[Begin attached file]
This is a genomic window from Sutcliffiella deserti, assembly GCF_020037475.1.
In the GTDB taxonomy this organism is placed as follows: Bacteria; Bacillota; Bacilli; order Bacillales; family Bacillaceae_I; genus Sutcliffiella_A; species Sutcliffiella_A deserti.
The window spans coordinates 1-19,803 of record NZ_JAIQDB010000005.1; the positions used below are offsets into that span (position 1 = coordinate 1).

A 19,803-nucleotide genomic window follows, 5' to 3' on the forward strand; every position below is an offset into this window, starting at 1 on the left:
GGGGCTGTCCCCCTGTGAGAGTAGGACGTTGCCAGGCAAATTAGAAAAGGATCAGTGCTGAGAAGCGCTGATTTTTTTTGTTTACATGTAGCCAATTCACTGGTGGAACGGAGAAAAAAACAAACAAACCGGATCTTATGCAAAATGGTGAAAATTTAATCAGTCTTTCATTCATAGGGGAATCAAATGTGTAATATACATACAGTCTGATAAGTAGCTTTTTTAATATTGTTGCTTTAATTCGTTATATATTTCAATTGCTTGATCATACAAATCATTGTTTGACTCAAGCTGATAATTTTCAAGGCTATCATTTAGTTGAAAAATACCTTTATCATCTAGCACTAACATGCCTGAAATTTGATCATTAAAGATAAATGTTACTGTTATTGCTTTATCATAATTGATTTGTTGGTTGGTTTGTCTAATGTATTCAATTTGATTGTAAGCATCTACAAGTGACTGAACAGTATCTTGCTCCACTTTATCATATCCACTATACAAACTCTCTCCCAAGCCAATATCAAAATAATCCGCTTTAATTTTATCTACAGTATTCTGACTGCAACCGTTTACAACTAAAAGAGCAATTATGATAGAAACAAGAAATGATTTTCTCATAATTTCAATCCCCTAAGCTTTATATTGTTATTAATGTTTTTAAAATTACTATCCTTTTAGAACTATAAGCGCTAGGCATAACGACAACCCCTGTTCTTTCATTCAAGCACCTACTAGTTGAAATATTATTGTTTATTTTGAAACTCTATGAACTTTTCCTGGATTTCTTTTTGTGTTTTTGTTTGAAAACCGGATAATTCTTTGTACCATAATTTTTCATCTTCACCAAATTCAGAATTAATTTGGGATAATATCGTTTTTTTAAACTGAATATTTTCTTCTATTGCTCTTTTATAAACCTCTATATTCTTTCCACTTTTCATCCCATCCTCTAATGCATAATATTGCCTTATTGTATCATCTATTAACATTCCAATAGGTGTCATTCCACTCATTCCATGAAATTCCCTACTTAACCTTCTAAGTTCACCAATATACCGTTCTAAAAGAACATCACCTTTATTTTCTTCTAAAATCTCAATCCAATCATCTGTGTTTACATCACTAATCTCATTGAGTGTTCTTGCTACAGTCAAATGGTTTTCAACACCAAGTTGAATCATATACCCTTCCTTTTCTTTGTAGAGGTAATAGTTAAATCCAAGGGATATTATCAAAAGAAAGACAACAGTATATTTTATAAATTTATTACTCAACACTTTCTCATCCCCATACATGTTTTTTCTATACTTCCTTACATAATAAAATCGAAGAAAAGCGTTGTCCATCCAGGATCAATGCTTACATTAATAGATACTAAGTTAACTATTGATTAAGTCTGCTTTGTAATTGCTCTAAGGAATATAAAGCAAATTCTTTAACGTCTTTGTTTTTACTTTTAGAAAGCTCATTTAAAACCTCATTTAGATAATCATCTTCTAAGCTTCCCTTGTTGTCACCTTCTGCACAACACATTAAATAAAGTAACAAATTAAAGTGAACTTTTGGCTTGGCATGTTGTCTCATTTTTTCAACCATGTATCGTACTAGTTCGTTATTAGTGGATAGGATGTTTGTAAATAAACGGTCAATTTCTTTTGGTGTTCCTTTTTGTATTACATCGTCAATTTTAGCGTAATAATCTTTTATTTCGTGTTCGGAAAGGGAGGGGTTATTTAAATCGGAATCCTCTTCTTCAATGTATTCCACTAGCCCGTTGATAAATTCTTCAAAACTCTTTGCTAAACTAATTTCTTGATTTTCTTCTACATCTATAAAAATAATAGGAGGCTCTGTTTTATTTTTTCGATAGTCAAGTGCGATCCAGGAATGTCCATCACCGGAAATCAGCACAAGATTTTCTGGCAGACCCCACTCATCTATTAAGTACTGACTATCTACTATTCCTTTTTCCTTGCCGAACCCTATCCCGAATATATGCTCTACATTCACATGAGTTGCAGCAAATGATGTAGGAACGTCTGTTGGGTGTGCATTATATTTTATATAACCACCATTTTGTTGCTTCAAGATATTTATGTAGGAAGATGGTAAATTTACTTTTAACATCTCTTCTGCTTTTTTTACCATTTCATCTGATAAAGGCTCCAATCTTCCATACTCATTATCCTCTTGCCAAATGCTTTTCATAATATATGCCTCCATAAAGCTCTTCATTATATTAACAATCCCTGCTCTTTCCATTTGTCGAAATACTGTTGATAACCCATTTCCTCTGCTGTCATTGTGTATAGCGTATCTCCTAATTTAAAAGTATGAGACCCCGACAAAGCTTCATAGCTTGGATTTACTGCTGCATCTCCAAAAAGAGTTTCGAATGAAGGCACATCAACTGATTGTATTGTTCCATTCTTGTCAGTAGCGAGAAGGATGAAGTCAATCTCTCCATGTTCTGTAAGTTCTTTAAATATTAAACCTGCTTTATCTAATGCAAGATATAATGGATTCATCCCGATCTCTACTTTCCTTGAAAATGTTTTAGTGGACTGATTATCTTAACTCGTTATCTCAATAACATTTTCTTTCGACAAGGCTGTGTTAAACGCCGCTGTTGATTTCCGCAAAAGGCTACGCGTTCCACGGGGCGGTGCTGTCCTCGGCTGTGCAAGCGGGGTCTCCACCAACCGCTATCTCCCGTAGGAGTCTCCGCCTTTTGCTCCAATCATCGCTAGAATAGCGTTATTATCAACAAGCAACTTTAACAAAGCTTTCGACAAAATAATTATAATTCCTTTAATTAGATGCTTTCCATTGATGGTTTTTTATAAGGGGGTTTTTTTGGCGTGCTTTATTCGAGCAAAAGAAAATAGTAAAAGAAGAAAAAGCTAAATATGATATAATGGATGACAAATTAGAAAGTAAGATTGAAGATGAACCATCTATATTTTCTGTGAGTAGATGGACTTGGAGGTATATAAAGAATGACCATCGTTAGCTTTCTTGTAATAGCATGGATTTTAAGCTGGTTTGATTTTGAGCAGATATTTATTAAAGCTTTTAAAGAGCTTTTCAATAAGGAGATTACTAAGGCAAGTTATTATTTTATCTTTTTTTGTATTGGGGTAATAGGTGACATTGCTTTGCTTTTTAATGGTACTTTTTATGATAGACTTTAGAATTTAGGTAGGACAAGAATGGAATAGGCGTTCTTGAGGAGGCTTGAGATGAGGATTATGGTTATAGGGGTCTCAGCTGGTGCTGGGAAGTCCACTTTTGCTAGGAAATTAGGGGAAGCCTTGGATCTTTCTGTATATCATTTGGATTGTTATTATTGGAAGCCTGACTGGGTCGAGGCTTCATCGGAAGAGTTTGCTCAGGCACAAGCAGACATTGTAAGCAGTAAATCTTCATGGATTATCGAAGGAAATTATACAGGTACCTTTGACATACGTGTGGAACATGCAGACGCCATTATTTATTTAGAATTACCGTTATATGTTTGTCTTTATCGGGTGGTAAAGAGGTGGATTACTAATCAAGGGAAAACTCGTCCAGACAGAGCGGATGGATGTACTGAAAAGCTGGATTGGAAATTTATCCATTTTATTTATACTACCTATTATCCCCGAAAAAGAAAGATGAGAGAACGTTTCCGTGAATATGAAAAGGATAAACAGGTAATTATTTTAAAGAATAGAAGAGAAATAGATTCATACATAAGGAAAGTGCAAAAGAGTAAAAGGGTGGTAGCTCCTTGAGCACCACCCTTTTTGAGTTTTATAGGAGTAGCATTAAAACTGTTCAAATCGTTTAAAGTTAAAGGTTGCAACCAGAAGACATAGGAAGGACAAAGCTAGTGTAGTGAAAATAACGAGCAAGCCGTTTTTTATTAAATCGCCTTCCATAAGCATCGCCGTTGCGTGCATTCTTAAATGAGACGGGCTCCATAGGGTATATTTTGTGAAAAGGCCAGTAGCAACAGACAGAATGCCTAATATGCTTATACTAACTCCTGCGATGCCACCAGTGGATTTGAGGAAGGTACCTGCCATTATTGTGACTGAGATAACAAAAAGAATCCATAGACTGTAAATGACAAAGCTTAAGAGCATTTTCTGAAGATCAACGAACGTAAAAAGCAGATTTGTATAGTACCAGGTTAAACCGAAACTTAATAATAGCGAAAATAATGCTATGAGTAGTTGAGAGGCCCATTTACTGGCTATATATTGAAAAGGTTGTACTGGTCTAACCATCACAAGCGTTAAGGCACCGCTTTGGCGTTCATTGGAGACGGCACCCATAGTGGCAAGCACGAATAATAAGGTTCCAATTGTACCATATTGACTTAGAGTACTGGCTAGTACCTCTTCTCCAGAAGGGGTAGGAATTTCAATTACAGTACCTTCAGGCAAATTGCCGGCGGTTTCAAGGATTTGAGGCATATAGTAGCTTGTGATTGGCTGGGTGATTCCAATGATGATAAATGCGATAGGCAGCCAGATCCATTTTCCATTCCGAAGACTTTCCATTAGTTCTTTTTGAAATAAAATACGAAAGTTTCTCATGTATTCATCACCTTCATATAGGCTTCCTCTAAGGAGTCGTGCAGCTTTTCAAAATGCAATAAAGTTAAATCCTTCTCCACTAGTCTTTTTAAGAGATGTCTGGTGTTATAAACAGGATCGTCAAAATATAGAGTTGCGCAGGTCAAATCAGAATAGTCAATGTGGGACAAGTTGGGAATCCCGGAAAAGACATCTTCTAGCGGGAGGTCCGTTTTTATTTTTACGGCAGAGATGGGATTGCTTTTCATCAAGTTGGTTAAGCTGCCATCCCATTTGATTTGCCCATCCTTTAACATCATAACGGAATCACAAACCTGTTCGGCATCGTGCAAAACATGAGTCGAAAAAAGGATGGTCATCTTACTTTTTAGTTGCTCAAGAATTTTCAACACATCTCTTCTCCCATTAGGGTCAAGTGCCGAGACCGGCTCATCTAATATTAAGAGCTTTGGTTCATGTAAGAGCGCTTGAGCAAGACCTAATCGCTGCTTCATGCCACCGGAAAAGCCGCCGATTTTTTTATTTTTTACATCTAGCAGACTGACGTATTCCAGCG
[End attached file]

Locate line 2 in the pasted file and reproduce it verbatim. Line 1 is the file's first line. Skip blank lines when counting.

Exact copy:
In the GTDB taxonomy this organism is placed as follows: Bacteria; Bacillota; Bacilli; order Bacillales; family Bacillaceae_I; genus Sutcliffiella_A; species Sutcliffiella_A deserti.